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Sailing crew rescues bridge jumper

A California sailing regatta crew was in the right place at the right time — long before their race had begun.

Scott Walecka, 56, of Santa Cruz, was motoring his 38-foot Sydney 38 named Animal toward San Francisco Bay to prepare for Friday's Spinnaker Cup racing in Monterey when his daughter, 23-year-old Hilary, thought she saw a person jump from the Golden Gate Bridge about a half-mile away shortly before 2 p.m. on Monday.

"At first I thought it was a pelican but the splash was too big," she told the West Coast sailing publication Latitude 38. "I sat there wondering if I should say something, but then asked if anyone else had seen it."

Moments later, the pair and sailing friend John Mizell heard a Coast Guard radio call for a jumper in the water near the San Francisco end of the span.
Walecka said he saw the man bobbing underneath a California Highway Patrol helicopter and sailed toward him.

"He was alive and wanted to be rescued," Walecka told the Marin Independent Journal. The jumper was pulled aboard with two broken legs and apparently in a state of shock. The crew then handed him off to a Coast Guard crew who took him ashore for medical treatment.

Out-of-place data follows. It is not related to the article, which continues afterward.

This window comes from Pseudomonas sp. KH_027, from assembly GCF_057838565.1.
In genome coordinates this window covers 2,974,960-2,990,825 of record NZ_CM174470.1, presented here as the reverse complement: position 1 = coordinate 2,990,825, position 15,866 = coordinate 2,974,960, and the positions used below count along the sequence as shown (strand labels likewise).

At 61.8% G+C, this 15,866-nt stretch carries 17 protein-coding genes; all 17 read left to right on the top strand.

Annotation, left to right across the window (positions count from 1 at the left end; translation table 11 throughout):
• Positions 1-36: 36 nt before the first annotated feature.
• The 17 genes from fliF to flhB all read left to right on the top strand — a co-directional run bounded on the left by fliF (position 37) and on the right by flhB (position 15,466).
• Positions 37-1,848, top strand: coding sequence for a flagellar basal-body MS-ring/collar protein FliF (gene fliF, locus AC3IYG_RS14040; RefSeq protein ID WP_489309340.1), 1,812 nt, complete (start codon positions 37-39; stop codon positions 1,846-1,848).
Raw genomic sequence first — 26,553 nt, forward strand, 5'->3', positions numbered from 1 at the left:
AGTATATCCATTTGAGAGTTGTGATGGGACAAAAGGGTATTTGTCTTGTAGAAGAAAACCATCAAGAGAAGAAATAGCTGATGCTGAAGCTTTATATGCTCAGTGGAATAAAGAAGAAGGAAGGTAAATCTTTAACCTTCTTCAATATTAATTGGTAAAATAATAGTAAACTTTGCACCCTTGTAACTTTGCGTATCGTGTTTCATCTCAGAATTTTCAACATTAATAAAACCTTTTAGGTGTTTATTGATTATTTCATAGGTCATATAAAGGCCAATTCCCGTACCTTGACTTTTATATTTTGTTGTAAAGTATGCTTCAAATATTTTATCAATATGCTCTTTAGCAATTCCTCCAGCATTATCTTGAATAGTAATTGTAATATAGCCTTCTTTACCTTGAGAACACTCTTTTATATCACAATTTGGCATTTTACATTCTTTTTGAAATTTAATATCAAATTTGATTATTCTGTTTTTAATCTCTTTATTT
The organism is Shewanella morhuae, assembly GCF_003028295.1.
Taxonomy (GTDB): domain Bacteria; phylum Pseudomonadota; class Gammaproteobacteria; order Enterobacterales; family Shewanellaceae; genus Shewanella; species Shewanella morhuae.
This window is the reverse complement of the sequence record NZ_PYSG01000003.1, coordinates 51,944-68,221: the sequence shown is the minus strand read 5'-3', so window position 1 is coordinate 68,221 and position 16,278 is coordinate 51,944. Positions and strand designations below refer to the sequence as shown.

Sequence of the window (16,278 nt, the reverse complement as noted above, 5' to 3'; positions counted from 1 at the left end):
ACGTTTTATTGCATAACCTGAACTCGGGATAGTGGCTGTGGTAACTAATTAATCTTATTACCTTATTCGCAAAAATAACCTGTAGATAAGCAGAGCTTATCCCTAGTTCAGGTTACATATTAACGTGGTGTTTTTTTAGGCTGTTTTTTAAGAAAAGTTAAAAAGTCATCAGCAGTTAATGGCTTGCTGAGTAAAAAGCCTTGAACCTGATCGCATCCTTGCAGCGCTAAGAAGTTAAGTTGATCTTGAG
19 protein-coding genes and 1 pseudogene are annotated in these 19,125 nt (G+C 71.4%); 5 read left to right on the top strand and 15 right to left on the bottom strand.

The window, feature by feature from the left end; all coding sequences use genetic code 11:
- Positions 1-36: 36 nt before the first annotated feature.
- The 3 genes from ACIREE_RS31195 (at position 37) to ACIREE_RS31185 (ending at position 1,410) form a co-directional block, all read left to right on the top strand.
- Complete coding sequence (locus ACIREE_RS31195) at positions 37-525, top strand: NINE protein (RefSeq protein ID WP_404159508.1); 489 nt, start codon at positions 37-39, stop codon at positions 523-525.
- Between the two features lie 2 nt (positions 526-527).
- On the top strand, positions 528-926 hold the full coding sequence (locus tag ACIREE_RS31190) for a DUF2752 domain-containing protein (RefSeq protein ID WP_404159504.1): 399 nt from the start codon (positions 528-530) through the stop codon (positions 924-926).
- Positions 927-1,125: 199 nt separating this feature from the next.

Surviving a jump from the Golden Gate Bridge is a rarity as most jumpers hit the water at 80 mph. The bridge, which is saddled with the distinction of have more jumping suicides from it than any other in the U.S., has been the site of more than 1,600 confirmed suicides since it opened in 1937 and at least 33 people died by suicide off the bridge in 2012.

Click here for a report by the Journal and click here for the report by Lattitude 38, which features photos and Animal’s GPS track on the Bay during its recovery of the jumper.